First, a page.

On April 21, 2010, the Ninth Circuit Court of Appeals confirmed that a putative class action removed to federal court under the Class Action Fairness Act (CAFA) does not lose federal jurisdiction just because the court denies class certification. The case, United Steel, Paper & Forestry, Rubber, Manufacturing, Energy, Allied Industrial & Service Workers International Union, AFL-CIO, et al. v. Shell Oil Company, et al., No. 10-55269, ___ F.3d ____ (9th Cir. Apr. 21, 2010), began as a putative class action in California state court. Plaintiffs alleged that defendants’ oil refineries violated California’s Unfair Competition Law, Business & Professions Code § 17200, and failed to provide meal periods, rest periods, timely and accurate wage statements and wages due at the time of termination. Defendants removed the case to federal court under CAFA, 28 U.S.C. § 1332(d)(2), which provides removal jurisdiction if any member of the putative class is diverse from any defendant, if the amount in controversy exceeds $5,000,000.

After removal, plaintiffs sought certification of two classes. The district court denied class certification and then granted plaintiffs’ motion to remand, on the basis that the case no longer satisfied CAFA’s jurisdictional requirements. The parties then engaged in a series of procedural volleys that resulted in two new putative class actions in federal court and the remanded action stayed in state court. Against that procedural backdrop, the Ninth Circuit addressed the question “whether post-removal denial of class certification divests the federal courts of jurisdiction—or, as plaintiffs argue, whether class certification is a necessary condition to continued jurisdiction.” The answer is NO.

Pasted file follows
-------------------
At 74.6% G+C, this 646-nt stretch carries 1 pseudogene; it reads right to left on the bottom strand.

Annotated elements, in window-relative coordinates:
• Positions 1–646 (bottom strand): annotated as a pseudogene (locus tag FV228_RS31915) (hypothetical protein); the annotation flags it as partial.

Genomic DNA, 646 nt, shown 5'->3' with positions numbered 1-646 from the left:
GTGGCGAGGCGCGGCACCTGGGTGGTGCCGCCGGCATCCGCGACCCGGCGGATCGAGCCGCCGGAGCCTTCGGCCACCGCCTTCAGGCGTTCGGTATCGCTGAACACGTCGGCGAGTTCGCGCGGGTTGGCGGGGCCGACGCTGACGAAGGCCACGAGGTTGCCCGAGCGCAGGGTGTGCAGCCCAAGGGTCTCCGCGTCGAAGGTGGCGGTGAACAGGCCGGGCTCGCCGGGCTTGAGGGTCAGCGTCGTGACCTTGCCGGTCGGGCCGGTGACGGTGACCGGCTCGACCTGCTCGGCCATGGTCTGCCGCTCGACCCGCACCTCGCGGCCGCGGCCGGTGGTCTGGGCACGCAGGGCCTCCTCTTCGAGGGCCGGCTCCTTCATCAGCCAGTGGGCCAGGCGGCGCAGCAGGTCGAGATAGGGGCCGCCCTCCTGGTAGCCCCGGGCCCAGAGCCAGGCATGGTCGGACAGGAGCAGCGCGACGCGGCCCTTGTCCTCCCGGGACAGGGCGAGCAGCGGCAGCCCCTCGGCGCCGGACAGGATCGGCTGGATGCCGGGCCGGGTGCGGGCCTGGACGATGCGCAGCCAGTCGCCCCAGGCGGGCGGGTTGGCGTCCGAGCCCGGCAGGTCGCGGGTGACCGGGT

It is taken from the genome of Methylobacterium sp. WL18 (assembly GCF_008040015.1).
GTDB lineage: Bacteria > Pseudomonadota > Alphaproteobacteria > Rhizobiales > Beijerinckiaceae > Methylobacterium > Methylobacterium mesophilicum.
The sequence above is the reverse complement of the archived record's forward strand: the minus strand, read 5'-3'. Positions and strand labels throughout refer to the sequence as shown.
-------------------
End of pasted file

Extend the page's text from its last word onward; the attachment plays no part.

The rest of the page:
Only the Seventh and Eleventh Circuits had squarely considered the issue before, and both reached the same conclusion as the Ninth Circuit: “a putative class action, once properly removed, stays removed.” The Ninth Circuit approvingly noted three grounds relied on by the Eleventh Circuit: (1) CAFA’s jurisdictional rules apply to “proposed” classes; (2) jurisdictional facts are assessed at the time of removal; and (3) post-removal events, including non-certification, do not deprive federal courts of subject matter jurisdiction. The court noted that if Congress had intended that a properly removed class action be remanded if class certification ultimately fails, “it could have said so.”

Finally, the court left the door slightly ajar for limited exceptions, “such as when a case becomes moot in the course of litigation or when there was no jurisdiction to begin with because the jurisdictional allegations were frivolous from the start.”